The article is organized as follows: In Section 2 we describe the variational iteration method. In Section 3 we use the method for Problems (1)–(4) in order to construct an iteration formula. In Section 4 we demonstrate the accuracy of method by considering numerical examples. Finally Section 5 concludes this article with a brief summary.

### 2. VARIATIONAL ITERATION METHOD

- Top of page
- Abstract
- 1. INTRODUCTION
- 2. VARIATIONAL ITERATION METHOD
- 3. ANALYSIS OF TELEGRAPH EQUATIONS
- 4. ILLUSTRATIVE EXAMPLES
- 5. CONCLUSION
- Acknowledgements
- REFERENCES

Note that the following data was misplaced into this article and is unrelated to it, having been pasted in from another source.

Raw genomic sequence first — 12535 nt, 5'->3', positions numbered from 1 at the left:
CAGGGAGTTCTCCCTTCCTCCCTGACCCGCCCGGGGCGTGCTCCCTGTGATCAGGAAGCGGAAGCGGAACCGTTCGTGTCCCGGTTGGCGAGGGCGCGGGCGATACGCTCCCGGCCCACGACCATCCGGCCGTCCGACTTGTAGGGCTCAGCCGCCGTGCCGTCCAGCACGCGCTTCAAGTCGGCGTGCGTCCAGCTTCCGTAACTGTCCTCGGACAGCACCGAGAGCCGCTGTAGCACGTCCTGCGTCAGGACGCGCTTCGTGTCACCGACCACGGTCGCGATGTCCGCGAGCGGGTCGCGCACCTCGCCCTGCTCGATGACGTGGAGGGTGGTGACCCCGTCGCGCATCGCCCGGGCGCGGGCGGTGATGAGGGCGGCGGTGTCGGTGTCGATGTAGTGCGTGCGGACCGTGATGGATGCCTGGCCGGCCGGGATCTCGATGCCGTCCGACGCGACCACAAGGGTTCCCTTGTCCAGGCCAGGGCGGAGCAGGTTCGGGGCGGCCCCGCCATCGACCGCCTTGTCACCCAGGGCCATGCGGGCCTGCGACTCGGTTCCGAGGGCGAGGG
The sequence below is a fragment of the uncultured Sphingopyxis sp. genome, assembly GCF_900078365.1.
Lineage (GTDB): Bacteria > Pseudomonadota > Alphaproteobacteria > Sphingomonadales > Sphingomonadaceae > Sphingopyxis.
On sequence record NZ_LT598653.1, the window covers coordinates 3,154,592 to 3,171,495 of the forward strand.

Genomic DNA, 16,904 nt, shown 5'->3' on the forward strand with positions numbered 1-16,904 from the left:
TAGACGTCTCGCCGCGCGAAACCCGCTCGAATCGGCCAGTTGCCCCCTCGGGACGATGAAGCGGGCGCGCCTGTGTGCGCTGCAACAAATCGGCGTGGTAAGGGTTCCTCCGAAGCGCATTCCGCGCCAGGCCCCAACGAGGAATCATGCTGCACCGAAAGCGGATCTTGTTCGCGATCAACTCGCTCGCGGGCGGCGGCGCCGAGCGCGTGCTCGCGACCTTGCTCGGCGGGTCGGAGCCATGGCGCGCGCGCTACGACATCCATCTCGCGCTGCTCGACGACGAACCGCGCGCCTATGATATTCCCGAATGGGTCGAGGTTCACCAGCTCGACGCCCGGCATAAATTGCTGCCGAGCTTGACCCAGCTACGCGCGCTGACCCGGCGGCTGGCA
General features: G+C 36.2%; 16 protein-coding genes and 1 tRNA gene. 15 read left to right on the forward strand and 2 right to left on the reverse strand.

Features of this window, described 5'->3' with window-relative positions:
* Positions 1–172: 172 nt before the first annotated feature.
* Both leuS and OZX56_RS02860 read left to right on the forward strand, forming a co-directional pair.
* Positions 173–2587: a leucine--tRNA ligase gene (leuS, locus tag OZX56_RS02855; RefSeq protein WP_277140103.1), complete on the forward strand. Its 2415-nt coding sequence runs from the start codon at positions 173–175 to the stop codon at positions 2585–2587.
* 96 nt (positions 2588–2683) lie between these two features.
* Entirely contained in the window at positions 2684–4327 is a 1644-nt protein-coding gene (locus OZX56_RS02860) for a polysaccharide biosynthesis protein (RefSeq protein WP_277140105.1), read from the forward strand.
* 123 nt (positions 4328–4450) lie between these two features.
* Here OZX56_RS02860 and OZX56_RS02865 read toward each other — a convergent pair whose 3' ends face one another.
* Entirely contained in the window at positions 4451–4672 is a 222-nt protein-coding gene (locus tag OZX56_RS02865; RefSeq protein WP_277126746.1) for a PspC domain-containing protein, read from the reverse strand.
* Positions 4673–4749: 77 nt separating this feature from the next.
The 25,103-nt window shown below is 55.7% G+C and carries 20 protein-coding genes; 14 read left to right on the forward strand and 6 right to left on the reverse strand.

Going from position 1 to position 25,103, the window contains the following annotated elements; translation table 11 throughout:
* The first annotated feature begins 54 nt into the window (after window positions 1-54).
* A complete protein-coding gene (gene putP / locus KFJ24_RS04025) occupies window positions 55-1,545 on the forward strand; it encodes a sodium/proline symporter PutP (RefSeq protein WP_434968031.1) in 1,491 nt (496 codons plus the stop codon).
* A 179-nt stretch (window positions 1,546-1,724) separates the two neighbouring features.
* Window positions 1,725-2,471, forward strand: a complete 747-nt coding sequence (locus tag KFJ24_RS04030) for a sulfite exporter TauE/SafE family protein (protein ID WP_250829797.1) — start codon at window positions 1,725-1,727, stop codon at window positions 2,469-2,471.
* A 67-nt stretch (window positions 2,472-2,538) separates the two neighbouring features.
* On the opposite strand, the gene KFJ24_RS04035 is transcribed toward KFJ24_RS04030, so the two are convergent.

The variational iteration method is a method for solving linear and nonlinear problems. This method is introduced by the Chinese researcher He 16 by modifying the general Lagrange multiplier method 17. The method constructs an iterative sequence of functions converging to exact solution. In the case of linear problems by determining exact Lagrange multiplier, approximate solution turns into exact solution and is available by only one iteration. The method works without discretization of problem and round off error does not affect it. The method is used in several well-known problems successfully such as delay differential equations 18, differential equations with fractional derivatives 19–21, autonomous differential equations 22, Helmholtz equations 23, Burgers and coupled Burgers equations 24, non-linear wave and diffusion equations 25, parabolic integro-differential equations arising in heat conduction in materials with memory 26 and some other problems such as 16, 21, 27, 28. In 29 a convergence criterion based on Banach fixed point is given for this method. The variational iteration method is used in 30 for solving the Lane–Emden equation, in 31 to solve several problems in calculus of variations, in 32 to find the solution of an inverse problem in partial differential equations, in 33 to solve a system of nonlinear integro-differential equations arising in biology, in 34 to solve the Kline–Gordon equation, in 35 to find solution of the Fokker–Planck equation, in 36 to solve the Cauchy-reaction–diffusion partial differential equation, in 37 to solve the biological population equation. In addition the main advantage of the new approach in comparison with the mesh point techniques 38 is highlighted in these works. Wazwaz 39 employed this method to solve the nonlinear Goursat problem. In40 the variational iteration method is compared with the Adomian decomposition method for homogeneous and nonhomogeneous advection problems. Author of 41 used this scheme to determine rational solutions for the KdV, *k*(2, 2), Burgers and cubic Boussinesq equations. Abbasbandy and Shirzadi 42 employed the variational iteration method to solve some eighth-order boundary-value problems. Some special cases of the mentioned equations that govern scientific and engineering experimentations are tested. In addition the initial approximation was selected as a polynomial with unknown constants, which was determined by considering the boundary conditions. Nonlinear Volterra's integro-differential equations are solved in 43 using the variational iteration technique. The variational iteration method is applied to find the solution of the wave equation subject to an integral conservation condition 44. Authors of 45 modified the variational iteration method to solve a system of differential equations. The variation iteration technique is used in 46 to solve the generalized pantograph equation 47. This scheme is employed in 48 to solve several variational problems.